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Year : 2021  |  Volume : 6  |  Issue : 1  |  Page : 31-38

Assessment of birth registration awareness and practice in Du District, Jos South Local Government Area, Plateau State, Nigeria

1 Department of Community Medicine, College of Health Sciences, University of Jos, Plateau State, Nigeria
2 Department of Community Health, Bingham University Teaching Hospital, Plateau State, Nigeria
3 Department of Community Medicine, Jos University Teaching Hospital, Plateau State, Nigeria

Correspondence Address:
Chundung Asabe Miner
Department of Community Medicine, College of Health Sciences, University of Jos, Jos, Plateau State
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Source of Support: None, Conflict of Interest: None

DOI: 10.4103/jmwa.jmwa_6_21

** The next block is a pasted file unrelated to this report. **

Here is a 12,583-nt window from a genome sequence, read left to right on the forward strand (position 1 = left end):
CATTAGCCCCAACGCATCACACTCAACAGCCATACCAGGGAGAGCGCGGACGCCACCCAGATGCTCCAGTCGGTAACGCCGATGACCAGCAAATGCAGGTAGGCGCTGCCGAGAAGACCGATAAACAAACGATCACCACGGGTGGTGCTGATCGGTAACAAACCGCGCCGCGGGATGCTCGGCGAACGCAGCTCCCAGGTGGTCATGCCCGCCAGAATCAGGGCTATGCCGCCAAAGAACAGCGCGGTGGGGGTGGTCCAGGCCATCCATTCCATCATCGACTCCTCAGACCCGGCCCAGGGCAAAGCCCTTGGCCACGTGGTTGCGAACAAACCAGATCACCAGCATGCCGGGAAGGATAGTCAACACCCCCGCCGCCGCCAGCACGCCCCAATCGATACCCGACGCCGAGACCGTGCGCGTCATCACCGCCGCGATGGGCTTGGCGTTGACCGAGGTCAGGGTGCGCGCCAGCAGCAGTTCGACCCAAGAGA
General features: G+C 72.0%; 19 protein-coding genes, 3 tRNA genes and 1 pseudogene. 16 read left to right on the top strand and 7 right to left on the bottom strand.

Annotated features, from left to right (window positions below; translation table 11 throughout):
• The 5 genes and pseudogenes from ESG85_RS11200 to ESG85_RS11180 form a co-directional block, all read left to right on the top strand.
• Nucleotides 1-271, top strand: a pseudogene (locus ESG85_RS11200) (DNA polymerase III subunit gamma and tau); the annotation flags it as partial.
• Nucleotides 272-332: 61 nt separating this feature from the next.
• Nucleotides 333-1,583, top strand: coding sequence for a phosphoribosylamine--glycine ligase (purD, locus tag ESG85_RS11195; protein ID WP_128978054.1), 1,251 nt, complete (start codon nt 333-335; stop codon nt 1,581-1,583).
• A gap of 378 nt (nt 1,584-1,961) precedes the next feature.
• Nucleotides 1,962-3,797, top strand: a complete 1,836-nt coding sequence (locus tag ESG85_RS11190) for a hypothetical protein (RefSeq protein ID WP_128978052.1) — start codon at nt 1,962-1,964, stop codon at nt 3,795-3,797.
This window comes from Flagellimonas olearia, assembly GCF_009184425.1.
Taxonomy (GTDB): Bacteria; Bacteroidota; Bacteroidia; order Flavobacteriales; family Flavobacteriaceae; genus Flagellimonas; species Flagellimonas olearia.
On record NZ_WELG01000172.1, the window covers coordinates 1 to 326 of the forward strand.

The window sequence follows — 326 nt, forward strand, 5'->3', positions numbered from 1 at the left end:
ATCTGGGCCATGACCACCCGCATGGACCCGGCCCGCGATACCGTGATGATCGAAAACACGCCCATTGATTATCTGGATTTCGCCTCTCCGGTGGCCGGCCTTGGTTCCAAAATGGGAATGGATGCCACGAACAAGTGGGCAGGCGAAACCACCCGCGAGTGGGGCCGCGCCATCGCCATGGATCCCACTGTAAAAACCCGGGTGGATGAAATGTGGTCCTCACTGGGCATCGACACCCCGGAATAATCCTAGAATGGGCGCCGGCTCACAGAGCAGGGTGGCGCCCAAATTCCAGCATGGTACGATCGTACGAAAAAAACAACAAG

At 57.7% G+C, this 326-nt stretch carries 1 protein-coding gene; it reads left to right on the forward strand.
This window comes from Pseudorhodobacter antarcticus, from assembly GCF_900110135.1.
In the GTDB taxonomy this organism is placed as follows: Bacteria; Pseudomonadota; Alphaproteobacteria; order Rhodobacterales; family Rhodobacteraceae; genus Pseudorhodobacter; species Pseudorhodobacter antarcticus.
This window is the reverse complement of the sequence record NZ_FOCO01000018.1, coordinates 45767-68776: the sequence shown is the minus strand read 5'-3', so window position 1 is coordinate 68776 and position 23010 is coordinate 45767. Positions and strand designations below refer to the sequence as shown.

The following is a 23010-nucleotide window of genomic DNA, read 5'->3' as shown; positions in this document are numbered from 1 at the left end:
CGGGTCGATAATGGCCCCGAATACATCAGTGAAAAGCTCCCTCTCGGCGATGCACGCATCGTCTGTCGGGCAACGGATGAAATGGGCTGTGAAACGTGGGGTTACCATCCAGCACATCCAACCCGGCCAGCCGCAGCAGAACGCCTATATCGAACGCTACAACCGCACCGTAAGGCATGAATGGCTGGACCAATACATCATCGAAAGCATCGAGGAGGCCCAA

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BACKGROUND: Birth registration is a fundamental human right, often overlooked due to a lack of awareness of its importance. Birth registration data, when correctly collected, can play important roles in a country's economic and social development in the areas of planning, implementation, monitoring and evaluation of policies to inform resource allocation. The study assessed the awareness and status of birth registration in two communities of Du district in Jos South local government area of Plateau State, Nigeria. METHODOLOGY: It was a cross-sectional study that used a mixed method to obtain data. A total of 213 caregivers selected by multistage sampling technique were assessed using interviewer-administered questionnaires and focus group discussions (FGD) amongst four groups of community members. Data were analysed with Epi Info 7 at a P ≤ 0.05. RESULTS: The mean age of the respondents was 32.2 ± 9.5 years. Most (80%) were females and most (88%) were married. Majority (67%) were aware of birth registration. The index child for 93% of the caregivers was given birth to in a hospital and 59% of these children had been registered. The age, marital status of the caregiver, and birth order of the index child were found to be significantly associated with the registration status of the child. FGDs revealed that the communities were aware of the places where birth registration could be done, and that the decision to register was influenced mostly by fathers. CONCLUSION: There is a need for more targeted enlightenment campaigns and community engagement to improve compliance for registration of births.

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